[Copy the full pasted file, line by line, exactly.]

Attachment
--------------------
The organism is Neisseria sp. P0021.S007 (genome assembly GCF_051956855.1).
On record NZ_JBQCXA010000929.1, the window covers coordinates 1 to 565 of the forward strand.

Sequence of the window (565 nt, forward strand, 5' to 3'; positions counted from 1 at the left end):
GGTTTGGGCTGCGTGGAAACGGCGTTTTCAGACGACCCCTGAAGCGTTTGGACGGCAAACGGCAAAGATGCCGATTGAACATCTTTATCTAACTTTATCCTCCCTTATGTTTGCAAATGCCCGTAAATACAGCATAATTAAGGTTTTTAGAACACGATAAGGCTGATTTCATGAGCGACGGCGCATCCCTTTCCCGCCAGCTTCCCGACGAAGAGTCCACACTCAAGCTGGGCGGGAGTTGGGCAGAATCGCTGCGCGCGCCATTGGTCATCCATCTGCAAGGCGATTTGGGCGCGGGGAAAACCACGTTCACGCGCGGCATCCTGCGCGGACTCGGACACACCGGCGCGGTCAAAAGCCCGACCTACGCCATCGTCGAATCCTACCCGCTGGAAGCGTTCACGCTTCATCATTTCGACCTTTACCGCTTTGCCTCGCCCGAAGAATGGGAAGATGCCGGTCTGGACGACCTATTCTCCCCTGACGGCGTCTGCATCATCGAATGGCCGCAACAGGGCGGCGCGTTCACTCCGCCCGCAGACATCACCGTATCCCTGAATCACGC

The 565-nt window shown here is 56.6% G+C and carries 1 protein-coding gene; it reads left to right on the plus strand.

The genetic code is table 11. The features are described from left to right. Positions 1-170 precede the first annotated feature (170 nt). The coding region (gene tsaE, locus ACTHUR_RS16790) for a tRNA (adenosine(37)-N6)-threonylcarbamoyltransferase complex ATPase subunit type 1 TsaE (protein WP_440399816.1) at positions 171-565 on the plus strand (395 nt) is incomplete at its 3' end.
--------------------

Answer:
The organism is Neisseria sp. P0021.S007 (genome assembly GCF_051956855.1).
On record NZ_JBQCXA010000929.1, the window covers coordinates 1 to 565 of the forward strand.

Sequence of the window (565 nt, forward strand, 5' to 3'; positions counted from 1 at the left end):
GGTTTGGGCTGCGTGGAAACGGCGTTTTCAGACGACCCCTGAAGCGTTTGGACGGCAAACGGCAAAGATGCCGATTGAACATCTTTATCTAACTTTATCCTCCCTTATGTTTGCAAATGCCCGTAAATACAGCATAATTAAGGTTTTTAGAACACGATAAGGCTGATTTCATGAGCGACGGCGCATCCCTTTCCCGCCAGCTTCCCGACGAAGAGTCCACACTCAAGCTGGGCGGGAGTTGGGCAGAATCGCTGCGCGCGCCATTGGTCATCCATCTGCAAGGCGATTTGGGCGCGGGGAAAACCACGTTCACGCGCGGCATCCTGCGCGGACTCGGACACACCGGCGCGGTCAAAAGCCCGACCTACGCCATCGTCGAATCCTACCCGCTGGAAGCGTTCACGCTTCATCATTTCGACCTTTACCGCTTTGCCTCGCCCGAAGAATGGGAAGATGCCGGTCTGGACGACCTATTCTCCCCTGACGGCGTCTGCATCATCGAATGGCCGCAACAGGGCGGCGCGTTCACTCCGCCCGCAGACATCACCGTATCCCTGAATCACGC

The 565-nt window shown here is 56.6% G+C and carries 1 protein-coding gene; it reads left to right on the plus strand.

The genetic code is table 11. The features are described from left to right. Positions 1-170 precede the first annotated feature (170 nt). The coding region (gene tsaE, locus ACTHUR_RS16790) for a tRNA (adenosine(37)-N6)-threonylcarbamoyltransferase complex ATPase subunit type 1 TsaE (protein WP_440399816.1) at positions 171-565 on the plus strand (395 nt) is incomplete at its 3' end.